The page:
Businesses approve of the plans to boost quality of recycled materials.
A recent article published on Business Green discussed why businesses are welcoming the government’s plans to boost the quality of recycled materials and in addition the government’s predictions that this new rule could boost the economy by £31m annually.
A consultation was announced today by, Resources Management Minister Lord de Mauley, the consultation outlined that the plans would require larger Material Recovery Facilities (MRFs) to measure the quality of materials processed, these materials include paper, metals and glass, as well as what they can produce.
The results of these measurements will be made available from the Environment Agency to businesses buying recycling materials, it will as be made available to councils which supply the materials.
MRFs voluntarily measure the quality of their materials however; if this proposed code is applied it would ensure that all facilities processing more than 1,000 tonnes of dry recyclate per year have tests carried out routinely.
Lord de Mauley said:
“The recycling industry contributes around £3bn to our economy, having sufficient quantity of recyclable material is of course important for the markets.”
He went onto say:
“The quality of that material is equally important but often overlooked. I want that to change. While some MRFs already provide quality material I want to see this happening more consistently across the industry.”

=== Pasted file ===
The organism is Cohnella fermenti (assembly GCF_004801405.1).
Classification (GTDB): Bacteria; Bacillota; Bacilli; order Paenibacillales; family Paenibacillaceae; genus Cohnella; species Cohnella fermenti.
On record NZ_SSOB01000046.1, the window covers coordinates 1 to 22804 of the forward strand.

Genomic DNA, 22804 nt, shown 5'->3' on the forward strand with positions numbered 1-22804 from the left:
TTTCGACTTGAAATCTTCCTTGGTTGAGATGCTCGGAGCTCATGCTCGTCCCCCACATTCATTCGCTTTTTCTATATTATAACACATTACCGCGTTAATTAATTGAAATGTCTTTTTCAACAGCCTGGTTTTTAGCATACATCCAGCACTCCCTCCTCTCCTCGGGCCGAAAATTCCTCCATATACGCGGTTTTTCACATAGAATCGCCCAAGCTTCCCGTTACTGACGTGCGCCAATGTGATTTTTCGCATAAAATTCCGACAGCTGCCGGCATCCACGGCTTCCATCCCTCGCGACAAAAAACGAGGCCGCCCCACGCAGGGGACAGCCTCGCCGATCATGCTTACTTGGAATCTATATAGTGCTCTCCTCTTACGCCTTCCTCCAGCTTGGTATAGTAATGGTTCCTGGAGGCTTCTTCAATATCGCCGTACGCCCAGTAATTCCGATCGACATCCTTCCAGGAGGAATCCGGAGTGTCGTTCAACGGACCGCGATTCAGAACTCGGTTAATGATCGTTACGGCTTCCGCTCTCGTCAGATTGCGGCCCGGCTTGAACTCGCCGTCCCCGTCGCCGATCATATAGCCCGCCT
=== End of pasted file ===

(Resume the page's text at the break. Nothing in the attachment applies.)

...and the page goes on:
An impact assessment of the plan suggests the move could result in a net benefit of £30.9m to society, with scenarios ranging from £13.1m to £51.5m.
Initial costs for businesses have been estimated around £0.8m, with £12.1m being the annual cost, however, benefits to business from higher material revenue and lower landfill costs was estimated around £34.6m, whilst £9m of benefits could be delivered through reducing greenhouse gas emissions.
Matthew Farrow, Director of policy at the Environmental Services Association (ESA) trade body welcomed the plans. He said that the proposed code of practice was based on a blueprint originally produced by the ESA.
“MRFs are a vital part of the recycling supply chain and there are many excellent ones which consistently produce high quality material which meets their customers’ needs,” he said.
“However, not all MRFs are up to scratch and that is why we have consistently lobbied Defra to make the code a compulsory, rather than a voluntary, scheme for all MRFs.
“In proposing just such an approach, Ministers have wisely shown that the deregulatory priorities of the government are not appropriate in every situation and that this is a sector where proportionate regulation can boost investment and green growth.”
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